(Posted May 28, 2015)
What is there that is deeper and darker than the Dark Night of the Soul?
It was the 16th century mystic John of the Cross, a poet himself, who gave us that term. That dark place, John said, only comes upon us after we have been faithful seekers for a long time. It comes upon swiftly, silently, when suddenly doubts and unsureness empties our lives. The God who had always seemed close to us is suddenly quiet, seemingly unreachable and unfathomable. Usually, it precedes an oncoming shift to a higher consciousness of the Divine and our relationship with the One who we seek.
For us modern people less given to mystical experiences, it may come upon us as the feeling, “If God is so near, why do I feel so all alone?”
This question, the second in a miniseries of such inquiries, will be the focus of this Sunday’s message. The Gospel will reintroduce us to Nicodemus – the member of the Sanhedrin who is so perplexed by his sudden rash of questions about Jesus’ teachings that, in the middle of the night, he has to seek out Jesus and ask him the meaning of what it is to be born anew, and how that is possible “when one has grown old.” Nicodemus and his questions brought him to a new level of faith and commitment after this midnight lesson in theology. He went on to be one of the Temple priests who, when Jesus was captured and brought before them, insisted that Jesus must have his cause heard, rather than to be summarily sent for execution. After the crucifixion, it was Nicodemus along with Joseph of Arimathea who tenderly removed Christ’s body from the cross, and brought anointing oils.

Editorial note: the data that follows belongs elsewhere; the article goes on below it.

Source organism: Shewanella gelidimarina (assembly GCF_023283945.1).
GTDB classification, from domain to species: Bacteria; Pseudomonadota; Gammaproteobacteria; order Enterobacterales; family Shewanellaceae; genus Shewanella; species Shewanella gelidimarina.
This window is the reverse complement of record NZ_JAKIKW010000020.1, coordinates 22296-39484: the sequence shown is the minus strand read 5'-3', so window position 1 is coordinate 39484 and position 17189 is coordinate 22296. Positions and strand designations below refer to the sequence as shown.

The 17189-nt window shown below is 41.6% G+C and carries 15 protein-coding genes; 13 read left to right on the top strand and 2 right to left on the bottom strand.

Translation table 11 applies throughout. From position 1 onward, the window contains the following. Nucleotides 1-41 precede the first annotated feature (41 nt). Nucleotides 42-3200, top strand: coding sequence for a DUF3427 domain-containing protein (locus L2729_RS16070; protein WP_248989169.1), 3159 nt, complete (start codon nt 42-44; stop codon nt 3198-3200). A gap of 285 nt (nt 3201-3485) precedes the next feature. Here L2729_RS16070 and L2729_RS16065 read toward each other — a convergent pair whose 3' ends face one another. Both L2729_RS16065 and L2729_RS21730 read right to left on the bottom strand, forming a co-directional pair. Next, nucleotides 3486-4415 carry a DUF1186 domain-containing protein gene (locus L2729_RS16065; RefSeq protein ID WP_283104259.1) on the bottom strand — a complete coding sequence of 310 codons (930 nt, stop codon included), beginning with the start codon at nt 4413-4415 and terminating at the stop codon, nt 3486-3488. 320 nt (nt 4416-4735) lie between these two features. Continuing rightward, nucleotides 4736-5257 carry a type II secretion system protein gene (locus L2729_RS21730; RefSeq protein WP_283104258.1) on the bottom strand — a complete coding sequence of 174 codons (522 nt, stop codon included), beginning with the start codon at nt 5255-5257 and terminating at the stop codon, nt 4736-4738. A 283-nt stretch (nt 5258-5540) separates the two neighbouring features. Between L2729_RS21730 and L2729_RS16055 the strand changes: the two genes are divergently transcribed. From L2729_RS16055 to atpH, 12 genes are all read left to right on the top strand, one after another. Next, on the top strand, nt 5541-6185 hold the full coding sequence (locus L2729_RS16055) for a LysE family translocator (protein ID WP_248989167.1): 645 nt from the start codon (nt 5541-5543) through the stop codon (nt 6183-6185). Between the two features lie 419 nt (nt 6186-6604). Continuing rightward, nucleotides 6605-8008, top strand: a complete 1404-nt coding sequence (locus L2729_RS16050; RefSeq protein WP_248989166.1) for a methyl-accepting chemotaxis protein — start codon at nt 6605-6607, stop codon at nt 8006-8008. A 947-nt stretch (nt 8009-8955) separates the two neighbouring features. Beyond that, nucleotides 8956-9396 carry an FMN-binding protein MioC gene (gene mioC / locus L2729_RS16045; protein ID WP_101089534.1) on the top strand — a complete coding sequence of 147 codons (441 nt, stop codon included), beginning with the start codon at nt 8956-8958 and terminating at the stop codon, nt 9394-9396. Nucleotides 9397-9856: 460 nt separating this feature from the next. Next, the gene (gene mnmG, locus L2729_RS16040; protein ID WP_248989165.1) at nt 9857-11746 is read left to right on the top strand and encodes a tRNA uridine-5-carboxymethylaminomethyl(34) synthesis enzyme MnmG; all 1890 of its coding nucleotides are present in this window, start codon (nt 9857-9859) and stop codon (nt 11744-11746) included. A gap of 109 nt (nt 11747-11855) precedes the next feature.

In today’s environment of bad news and challenges to our faith, the Dark Night of the Soul is something many of us encounter but often don’t mention to others. This is not only true for people who have faith but also questions; it is true as well for that nearly 20 percent of the population who identify themselves as “nones – no particular religious affiliation.” The human heart has a place that is empty and echoing with the need for making a connection with meaning in life. This weekend, we’ll explore that dark corner and listen for the whisper of God in this sacred spot.
Blessings --- Pastor Pat Kriss